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, 87 (4), 670-6

Years Off Your Life? The Effects of Homicide on Life Expectancy by Neighborhood and Race/Ethnicity in Los Angeles County

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Years Off Your Life? The Effects of Homicide on Life Expectancy by Neighborhood and Race/Ethnicity in Los Angeles County

Matthew Redelings et al. J Urban Health.

Abstract

Homicide is one of the leading causes of death in Los Angeles County and is known to be elevated in low-income urban neighborhoods and in black males. However, because homicide occurs primarily among young adults, mortality rate statistics may underrepresent its importance. We estimated the impact of homicide on life expectancy by demographic group and geographic area in Los Angeles County, 2001-2006. Life expectancy estimates were calculated using mortality records and population estimates for Los Angeles County. Cause elimination techniques were used to estimate the impact of homicide on life expectancy. Homicide was estimated to reduce life expectancy by 0.4 years for Los Angeles County residents and by 2.1 years for black males. The impact of homicide on life expectancy was higher in low-income neighborhoods. In some low-income urban neighborhoods, homicide was estimated to decrease life expectancy in black males by nearly 5 years. Homicide causes substantial reductions in life expectancy in Los Angeles County. Its impact is magnified among black males and in low-income urban areas, underscoring the need for homicide reduction in urban centers.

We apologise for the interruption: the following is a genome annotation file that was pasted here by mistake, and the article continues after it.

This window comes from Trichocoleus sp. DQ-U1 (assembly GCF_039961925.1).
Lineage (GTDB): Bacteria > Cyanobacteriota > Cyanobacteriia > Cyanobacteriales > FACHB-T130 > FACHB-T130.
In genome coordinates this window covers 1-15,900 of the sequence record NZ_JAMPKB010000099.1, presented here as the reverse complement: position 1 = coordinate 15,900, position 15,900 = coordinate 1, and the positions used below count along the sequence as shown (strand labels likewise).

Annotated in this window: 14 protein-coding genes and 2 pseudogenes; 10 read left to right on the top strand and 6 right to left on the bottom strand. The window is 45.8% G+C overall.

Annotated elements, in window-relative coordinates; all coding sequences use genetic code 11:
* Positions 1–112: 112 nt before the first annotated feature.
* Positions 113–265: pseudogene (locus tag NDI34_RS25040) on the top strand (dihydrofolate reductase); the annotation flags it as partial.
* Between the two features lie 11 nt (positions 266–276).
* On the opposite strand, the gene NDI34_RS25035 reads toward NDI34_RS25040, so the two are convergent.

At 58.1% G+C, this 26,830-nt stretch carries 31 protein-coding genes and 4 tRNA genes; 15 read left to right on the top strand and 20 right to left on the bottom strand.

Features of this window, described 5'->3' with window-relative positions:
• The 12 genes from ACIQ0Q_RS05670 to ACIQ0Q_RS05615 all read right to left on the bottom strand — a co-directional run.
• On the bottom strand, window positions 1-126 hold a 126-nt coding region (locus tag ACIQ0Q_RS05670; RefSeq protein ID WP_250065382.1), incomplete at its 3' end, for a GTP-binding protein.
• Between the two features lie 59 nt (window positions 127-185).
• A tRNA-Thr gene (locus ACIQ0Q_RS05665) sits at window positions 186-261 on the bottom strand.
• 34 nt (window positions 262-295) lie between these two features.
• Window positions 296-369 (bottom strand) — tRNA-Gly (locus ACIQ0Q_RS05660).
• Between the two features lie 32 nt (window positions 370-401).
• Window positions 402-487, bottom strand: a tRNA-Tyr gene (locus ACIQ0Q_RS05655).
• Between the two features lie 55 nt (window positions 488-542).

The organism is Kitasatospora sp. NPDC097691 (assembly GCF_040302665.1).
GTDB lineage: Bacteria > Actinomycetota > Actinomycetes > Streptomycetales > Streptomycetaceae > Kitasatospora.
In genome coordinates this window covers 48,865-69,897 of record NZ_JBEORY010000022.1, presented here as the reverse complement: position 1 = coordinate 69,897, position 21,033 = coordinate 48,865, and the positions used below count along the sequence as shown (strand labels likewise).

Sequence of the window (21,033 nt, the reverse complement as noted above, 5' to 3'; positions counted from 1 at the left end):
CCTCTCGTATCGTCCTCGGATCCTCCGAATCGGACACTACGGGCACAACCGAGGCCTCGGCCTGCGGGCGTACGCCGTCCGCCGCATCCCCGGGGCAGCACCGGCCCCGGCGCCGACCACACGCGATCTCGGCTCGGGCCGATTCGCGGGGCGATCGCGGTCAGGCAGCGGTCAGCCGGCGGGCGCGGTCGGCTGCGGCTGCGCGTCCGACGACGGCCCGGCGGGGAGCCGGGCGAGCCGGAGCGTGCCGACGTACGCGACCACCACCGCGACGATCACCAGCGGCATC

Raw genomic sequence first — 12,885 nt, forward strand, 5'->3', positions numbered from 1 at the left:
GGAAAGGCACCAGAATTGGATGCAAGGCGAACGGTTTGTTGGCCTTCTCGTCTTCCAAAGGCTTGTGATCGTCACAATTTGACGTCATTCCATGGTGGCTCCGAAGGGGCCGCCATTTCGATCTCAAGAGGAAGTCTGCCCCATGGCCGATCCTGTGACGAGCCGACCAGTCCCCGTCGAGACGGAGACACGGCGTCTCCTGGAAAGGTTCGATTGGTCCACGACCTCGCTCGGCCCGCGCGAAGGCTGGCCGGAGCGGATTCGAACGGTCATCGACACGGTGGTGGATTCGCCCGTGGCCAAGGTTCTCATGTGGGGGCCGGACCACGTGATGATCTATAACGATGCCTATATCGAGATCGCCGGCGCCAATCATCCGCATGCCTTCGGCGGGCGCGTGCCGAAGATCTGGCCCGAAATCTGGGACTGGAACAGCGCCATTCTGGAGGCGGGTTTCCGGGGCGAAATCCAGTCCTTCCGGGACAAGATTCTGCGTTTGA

Figures

Figure 1
Figure 1
Poverty levels by Health District in Los Angeles County compared with life expectancy in years and expected life years lost due to homicide, 2001–2006.

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References

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